the new terminal with a passenger security checkpoint area capable
of accommodating six security-screening lines. The airport currently
operates three lines.
“We could get by on two security lines,” said Testa.
During peak times, he said, the airport opens the third checkpoint
to expedite the screening process. Testa said the average security
wait time is one minute during off-peak times, six to seven minutes
during peak times.
The airport handles 700,000 departing passengers annually.
“We could triple that number. We could have 2.1 million enplanements
and a one-minute wait still,” said Testa.
Testa said the airport used to have only 10 to 15 security cameras;
now there are 150 digital cameras in place all over the airport.
Other new security measures included moving all commercial transportation,
such as taxis, buses and rental cars, to the garage and designing
the airport to accommodate larger crowds in the waiting and greeting
“We tried to synthesize all the ideas and put them in place,”
said Testa. “We built this whole terminal for 200 bucks a
Having been through the process of designing terminals from scratch,
Testa offered this advice.
“You have to think of every single thing that’s going
to come up and plan for it,” he said. “Be flexible enough
to design the airport to accept anything that is ready by the time
you’re ready to build,” he said. But, he added, Panama
City needs to be careful to not overbuild and make it so expensive
to operate that it will attract nobody. Most importantly, Testa
said, “you don’t want to block any future expansion
“I hope they will design an airport with the idea that security
is forever. I don’t know if there will be a time when the
security threat will diminish so much that people will say, ‘can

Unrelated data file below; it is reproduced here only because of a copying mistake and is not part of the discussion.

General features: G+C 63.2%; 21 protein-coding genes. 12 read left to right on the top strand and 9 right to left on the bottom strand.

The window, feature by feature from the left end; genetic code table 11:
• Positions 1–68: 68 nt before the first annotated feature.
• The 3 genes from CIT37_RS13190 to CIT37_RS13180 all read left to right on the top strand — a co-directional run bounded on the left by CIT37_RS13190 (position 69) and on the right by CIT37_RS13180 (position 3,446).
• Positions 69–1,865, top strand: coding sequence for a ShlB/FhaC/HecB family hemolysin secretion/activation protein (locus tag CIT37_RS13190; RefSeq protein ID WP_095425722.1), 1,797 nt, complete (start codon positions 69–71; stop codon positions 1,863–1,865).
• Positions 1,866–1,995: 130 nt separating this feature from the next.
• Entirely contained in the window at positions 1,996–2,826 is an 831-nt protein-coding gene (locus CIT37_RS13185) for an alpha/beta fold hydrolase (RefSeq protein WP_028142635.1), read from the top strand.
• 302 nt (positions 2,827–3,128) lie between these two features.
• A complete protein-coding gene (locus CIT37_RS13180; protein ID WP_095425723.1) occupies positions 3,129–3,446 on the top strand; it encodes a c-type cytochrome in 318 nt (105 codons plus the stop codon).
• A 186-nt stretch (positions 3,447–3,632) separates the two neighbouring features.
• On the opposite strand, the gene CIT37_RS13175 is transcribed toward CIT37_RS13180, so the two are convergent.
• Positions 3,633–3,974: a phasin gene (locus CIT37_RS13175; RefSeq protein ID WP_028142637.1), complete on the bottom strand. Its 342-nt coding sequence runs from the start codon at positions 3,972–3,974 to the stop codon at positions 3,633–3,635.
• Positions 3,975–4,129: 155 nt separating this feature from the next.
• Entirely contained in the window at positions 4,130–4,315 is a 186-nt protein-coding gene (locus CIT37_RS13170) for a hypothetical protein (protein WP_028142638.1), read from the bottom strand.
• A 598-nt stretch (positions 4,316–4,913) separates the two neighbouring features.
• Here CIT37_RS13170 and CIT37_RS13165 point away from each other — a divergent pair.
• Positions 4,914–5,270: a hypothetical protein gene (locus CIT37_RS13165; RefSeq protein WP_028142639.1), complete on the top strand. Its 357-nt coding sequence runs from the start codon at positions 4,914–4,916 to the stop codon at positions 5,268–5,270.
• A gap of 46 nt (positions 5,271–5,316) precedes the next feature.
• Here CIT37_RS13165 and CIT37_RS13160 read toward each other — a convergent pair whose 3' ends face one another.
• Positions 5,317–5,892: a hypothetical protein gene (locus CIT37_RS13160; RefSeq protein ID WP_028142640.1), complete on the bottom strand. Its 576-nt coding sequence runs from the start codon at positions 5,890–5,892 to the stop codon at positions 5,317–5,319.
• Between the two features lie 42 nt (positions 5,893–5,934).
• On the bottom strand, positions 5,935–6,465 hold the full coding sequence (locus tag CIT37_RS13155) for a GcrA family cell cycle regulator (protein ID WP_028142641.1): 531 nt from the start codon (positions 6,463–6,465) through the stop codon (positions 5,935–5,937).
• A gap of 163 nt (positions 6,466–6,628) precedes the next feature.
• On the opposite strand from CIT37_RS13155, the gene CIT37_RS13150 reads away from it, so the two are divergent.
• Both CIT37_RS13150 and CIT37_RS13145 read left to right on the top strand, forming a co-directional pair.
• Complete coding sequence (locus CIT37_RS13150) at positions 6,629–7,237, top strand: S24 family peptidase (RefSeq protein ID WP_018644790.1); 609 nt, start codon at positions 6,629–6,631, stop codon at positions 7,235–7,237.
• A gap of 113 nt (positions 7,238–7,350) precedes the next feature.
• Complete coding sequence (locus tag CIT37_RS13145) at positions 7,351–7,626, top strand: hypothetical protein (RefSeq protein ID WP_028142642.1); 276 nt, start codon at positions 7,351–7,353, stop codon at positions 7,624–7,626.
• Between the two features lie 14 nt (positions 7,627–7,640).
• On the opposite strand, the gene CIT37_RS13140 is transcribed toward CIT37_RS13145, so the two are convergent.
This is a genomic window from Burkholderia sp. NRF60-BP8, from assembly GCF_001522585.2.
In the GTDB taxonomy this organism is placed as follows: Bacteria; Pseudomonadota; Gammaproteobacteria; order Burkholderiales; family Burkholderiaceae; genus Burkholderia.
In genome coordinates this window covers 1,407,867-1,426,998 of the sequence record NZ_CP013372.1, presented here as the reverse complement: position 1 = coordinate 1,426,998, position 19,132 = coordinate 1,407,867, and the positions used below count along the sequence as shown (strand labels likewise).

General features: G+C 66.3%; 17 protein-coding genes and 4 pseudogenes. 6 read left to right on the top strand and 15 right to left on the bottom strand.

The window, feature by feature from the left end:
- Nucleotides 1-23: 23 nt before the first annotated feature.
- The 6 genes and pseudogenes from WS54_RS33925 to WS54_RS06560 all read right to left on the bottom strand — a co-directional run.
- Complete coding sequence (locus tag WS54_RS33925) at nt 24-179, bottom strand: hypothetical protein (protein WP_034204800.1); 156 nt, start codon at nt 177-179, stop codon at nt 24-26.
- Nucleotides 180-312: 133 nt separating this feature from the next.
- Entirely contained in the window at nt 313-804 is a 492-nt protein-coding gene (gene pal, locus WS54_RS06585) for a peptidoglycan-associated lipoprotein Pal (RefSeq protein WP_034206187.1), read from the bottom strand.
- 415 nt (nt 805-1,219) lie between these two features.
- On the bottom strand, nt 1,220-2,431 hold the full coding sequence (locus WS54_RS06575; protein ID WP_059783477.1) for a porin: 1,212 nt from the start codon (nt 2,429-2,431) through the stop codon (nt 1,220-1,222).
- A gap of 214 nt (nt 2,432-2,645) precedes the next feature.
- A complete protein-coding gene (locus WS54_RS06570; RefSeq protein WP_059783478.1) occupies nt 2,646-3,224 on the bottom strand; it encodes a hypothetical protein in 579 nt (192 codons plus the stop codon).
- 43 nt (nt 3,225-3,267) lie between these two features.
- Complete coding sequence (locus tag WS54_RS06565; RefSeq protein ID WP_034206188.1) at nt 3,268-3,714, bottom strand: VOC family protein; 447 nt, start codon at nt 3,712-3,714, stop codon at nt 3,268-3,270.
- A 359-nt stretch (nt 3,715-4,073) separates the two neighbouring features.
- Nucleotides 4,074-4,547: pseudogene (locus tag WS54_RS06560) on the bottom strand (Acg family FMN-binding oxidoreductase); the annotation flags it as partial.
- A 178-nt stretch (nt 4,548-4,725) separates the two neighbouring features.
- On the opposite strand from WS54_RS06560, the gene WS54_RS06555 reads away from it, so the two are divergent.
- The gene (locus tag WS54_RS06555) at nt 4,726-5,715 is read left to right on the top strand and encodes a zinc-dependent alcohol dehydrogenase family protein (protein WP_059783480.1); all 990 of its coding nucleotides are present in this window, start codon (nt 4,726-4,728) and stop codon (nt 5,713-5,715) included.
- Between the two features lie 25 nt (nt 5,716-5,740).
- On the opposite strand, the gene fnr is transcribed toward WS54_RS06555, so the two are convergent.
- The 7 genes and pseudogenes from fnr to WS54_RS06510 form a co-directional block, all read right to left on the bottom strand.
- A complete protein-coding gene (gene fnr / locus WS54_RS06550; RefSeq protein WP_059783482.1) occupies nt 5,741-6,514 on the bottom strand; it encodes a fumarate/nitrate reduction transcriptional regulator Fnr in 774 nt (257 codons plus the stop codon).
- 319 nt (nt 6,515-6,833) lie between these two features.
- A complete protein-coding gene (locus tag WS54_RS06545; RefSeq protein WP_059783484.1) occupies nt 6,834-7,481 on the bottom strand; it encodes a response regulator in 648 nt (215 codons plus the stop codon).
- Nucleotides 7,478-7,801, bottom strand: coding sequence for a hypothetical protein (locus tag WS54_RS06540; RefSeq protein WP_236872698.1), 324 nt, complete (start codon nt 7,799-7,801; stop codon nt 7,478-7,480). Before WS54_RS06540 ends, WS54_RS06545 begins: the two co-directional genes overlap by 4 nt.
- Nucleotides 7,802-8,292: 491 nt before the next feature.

you imagine they had to take off their shoes at one time,’”
said Arnold Barnett, an aviation safety specialist who is professor
of operations research at Massachusetts Institute of Technology
If Panama City were to take the position that security is going
to be an ongoing problem, then “I think it would be making
a statement that would be extremely valuable for the entire country,”
said Barnett. “Panama City has the opportunity to be a laboratory.”
Establishing a test bed at the airport is an idea being championed
by its developers and supporters.
“Among the things that we think this makes available is a
unique opportunity to actually develop a test bed, for an R&D
center, for security-related technologies, and ultimately, to create
a laboratory space where you can actually test various kinds of
technologies, various kinds of designs, in an operational setting,”
said Ed Wright, chairman of Partners in Progress, a Florida citizens
group that has been advocating for the new airport. “It seems
that if we indeed manage to do that, we also ought to operate a
training capability with regard to those technologies,” he
As for the terminal itself, Curtis, the airport’s executive
director, said that the design phase is ongoing.
“We now have the basic airport permitted and ready to go,”
said Bechtel’s Ruggaard. “We’re doing the fun
stuff now, designing the interior, getting the input.”
Ruggaard said that planners are looking at all aspects of security,
including screening for passengers, baggage and cargo; perimeter
protection and surveillance, and general aviation safety.
“Our goal is to provide seamless state-of-the-art security
that actually enhances the traveling experience, instead of being
an unpleasant part of travel. Though our approach to security has
not been finalized, we are designing the airport to handle the flow
of passengers logically from the time they enter the airport property
until they depart for their final destination,” he said.
However, “state-of-the-art does not mean ‘break-the-bank,’
” he added. “We believe we can enhance security significantly
without adding exponentially to cost.”
“There are machines out there that are very effective and
not very expensive. I would hope that trend will continue, and that
Panama City could be one of the first places to benefit from that,”
The funding for the new Panama City airport will come from three
main sources: the state of Florida, the FAA’s airport improvement
funds and local funds, including the sale of the old airport.
The ground breaking for the new airport is scheduled for May-June